"It was one of those March days when the sun shines hot and the wind blows cold: when it is summer in the light, and winter in the shade." 

- Charles Dickens from Great Expectations

Dear Friends, Family and Colleagues:


At last, it is beginning to feel like winter is left behind, and we have warm days ahead.  

Spring is officially here, and with it, we think of finishing up our taxes, and preparing to plant our gardens.  At Severns Associates, we turn our thoughts towards making new plans, and updating the plans already in place, so we offer articles to inform you about some commonly misunderstood items.  


First, attorney Scott Severns educates us in a type of trust designed to maximize the tax savings benefits of an IRA for future generations.  Next, have you ever wondered what is the difference between dementia and Alzheimer's Disease or are they one and the same? The second article will help you to understand the distinction.  Next, despite good intentions, mistakes are often made when planning one's estate.  The third article highlights six of the most common errors which can lead to costly problems in the future. One of our most important estate planning tools, Durable Power of Attorney, is a document everyone should have.  But, what is it and how is it used?  Our fourth article will offer some clarification.  And last, but not least, as has become standard in our newsletter since the road construction outside our windows began, an update on the progress of US-31 and what you can expect when trying to get to our office. Please be aware that the bulk of the project has shifted south, so expect higher traffic in the area between 126th street and 96th street, and be sure to allow extra time for unexpected delays.


We welcome the opportunity to serve the people you care about.  Click on the "Forward to a Friend" button at the top of the page to send this newsletter to someone who will benefit from our insights. If you are a facebook user, please like us on our facebook page.  
If you are part of an organization that is looking for a speaker, our attorneys are happy to share their knowledge with the community.  Contact Amy Cuomo at our office for more information.


Severns Associates, P.C.


Elder Law News from Severns Associates, PC 
March 2015  



Should You Have an "IRA-Stretch Trust?"


By Scott R. Severns


When planning your estate, retirement accounts deserve special attention.  Many of our clients have more assets in tax-deferred accounts than they have in regular savings and investments.  These accounts grow tax-free, so the growth accumulates more quickly.  Over the long term, these savings can really mount up.  These accounts can grow tax-free for your heirs, as well, if you plan carefully and follow IRS requirements strictly.  An IRA-stretch trust may help.  




What is the Difference Between Dementia and Alzheimer's Disease?


Understanding the differences between Alzheimer's and dementia can be confusing. The terms and definitions of these conditions are frequently thought to be interchangeable as patients, families and caregivers come to believe that one simply means the other. Doctors and other healthcare professionals have even been known to contribute to this confusion as they tend to prefer using the word "dementia" when "Alzheimer's Disease" (AD) is the appropriate diagnosis. "Dementia" simply sounds less frightening.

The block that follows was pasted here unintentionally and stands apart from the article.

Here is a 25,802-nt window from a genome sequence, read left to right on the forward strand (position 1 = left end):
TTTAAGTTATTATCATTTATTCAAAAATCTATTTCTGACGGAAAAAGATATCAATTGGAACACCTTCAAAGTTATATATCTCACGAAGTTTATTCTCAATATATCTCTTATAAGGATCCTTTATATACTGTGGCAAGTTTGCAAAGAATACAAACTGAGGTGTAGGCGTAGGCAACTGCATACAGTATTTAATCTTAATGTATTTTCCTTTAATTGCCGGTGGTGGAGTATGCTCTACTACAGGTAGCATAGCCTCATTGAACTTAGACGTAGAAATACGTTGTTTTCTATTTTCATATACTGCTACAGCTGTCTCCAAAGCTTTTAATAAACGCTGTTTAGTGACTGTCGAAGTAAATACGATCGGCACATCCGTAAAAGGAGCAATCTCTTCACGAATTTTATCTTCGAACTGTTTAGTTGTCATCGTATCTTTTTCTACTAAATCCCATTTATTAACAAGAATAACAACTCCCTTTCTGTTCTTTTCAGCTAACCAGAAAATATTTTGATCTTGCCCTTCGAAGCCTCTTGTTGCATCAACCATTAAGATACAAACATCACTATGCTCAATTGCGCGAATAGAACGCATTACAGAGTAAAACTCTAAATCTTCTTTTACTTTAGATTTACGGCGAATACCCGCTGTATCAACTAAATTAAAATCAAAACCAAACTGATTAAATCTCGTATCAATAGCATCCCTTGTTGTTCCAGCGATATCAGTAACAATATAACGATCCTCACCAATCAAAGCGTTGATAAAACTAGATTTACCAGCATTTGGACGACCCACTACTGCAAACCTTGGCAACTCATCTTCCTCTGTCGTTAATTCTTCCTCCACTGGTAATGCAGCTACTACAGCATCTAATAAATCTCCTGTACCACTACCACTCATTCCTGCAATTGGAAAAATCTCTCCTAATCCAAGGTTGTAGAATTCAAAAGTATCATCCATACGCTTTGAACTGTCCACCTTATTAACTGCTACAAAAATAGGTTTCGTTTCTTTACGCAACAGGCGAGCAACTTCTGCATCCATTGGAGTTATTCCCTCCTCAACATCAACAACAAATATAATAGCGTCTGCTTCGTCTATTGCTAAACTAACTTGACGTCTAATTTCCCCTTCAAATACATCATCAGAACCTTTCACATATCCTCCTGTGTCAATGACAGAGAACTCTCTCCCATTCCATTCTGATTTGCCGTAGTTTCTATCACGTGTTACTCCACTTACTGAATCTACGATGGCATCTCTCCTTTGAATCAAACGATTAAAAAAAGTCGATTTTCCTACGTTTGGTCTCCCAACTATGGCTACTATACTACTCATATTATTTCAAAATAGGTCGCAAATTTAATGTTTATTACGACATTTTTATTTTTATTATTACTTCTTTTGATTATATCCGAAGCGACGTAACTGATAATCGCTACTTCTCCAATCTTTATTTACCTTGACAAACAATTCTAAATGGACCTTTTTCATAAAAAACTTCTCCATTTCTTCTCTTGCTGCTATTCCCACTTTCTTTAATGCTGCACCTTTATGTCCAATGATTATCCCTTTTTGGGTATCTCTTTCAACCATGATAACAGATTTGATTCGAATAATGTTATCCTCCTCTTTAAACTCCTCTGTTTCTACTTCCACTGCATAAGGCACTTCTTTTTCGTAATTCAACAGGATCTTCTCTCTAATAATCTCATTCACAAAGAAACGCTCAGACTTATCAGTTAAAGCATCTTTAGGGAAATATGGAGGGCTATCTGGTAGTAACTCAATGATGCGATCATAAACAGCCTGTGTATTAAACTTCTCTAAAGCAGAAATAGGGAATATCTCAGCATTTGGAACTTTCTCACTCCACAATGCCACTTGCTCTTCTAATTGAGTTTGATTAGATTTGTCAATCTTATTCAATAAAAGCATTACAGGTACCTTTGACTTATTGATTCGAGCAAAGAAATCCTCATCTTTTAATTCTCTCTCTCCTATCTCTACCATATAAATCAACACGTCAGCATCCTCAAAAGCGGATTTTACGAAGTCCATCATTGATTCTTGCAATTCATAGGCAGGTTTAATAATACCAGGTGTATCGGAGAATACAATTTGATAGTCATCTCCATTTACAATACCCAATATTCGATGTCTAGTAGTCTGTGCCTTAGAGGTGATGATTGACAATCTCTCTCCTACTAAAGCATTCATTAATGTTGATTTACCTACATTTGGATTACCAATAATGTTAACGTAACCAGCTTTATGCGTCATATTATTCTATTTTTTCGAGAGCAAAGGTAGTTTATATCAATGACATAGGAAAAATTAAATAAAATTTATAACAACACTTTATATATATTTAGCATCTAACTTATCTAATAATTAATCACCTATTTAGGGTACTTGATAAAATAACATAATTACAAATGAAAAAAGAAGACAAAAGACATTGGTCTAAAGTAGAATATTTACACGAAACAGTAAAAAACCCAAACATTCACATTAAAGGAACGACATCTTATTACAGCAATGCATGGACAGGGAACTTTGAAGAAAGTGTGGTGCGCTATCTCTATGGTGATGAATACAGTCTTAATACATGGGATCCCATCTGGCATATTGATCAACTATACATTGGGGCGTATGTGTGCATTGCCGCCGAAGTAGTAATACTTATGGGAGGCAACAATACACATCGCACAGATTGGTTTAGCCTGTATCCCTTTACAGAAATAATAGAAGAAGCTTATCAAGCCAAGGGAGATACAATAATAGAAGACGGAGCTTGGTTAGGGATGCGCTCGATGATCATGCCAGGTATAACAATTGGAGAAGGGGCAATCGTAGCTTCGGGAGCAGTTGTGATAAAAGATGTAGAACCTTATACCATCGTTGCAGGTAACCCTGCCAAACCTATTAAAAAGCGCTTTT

According to the National Institute on Aging (NIA), "Dementia is a brain disorder that affects communication and performance of daily activities and Alzheimer's disease is a form of dementia that specifically affects parts of the brain that control thought, memory and language.

In other words, Alzheimer's is a specific brain disease.  It progressively destroys brain cells causing serious issues with memory, thinking and behavior. Alzheimer's disease is particularly common in aging people and is the most common cause of dementia.


On the other hand, when an individual has dementia they are dealing with a set of unhealthy symptoms that affect the brain. It is often difficult to pinpoint exactly what is causing dementia beyond old age and frailty. This is similar to a headache. There is an obvious "ache" yet it is not instantly understood what is causing it.

Examining dementia and Alzheimer's disease separately can help break down the differences.



The 6 Biggest Estate Planning Mistakes


If you're like most people, you have the best of intentions with regard to how you want your estate distributed when you die or your affairs handled should you become incapacitated. Unfortunately, without proper planning, your best intentions may not be enough. Here are six of the most common estate planning mistakes people make: 


  Read more 


Durable Power of Attorney


One of the primary tools used in estate planning, a Durable Power of Attorney is a document by which you give one or more people the authority to handle financial transactions on your behalf, even if you later become incompetent. This important document for financial issues, along with a Health Care Power of Attorney for medical issues, is one that all adults should have in place. Spouses, adult children, siblings and professionals, such as a personal attorney or accountant, are the most frequent choices as agents of a Durable Power of Attorney. 


There are several variations on this document.  The Durable Power of Attorney can be very broad or very limited in its scope. It can contain special gift giving and estate planning authority which can be used in extraordinary circumstances. It can be written to take effect immediately, or to take effect only if you become incapacitated. It can also be placed in safekeeping, such as in your lawyer's file -- called "escrow" -- to be delivered only when there is a need for the appointed person to make business transactions on your behalf.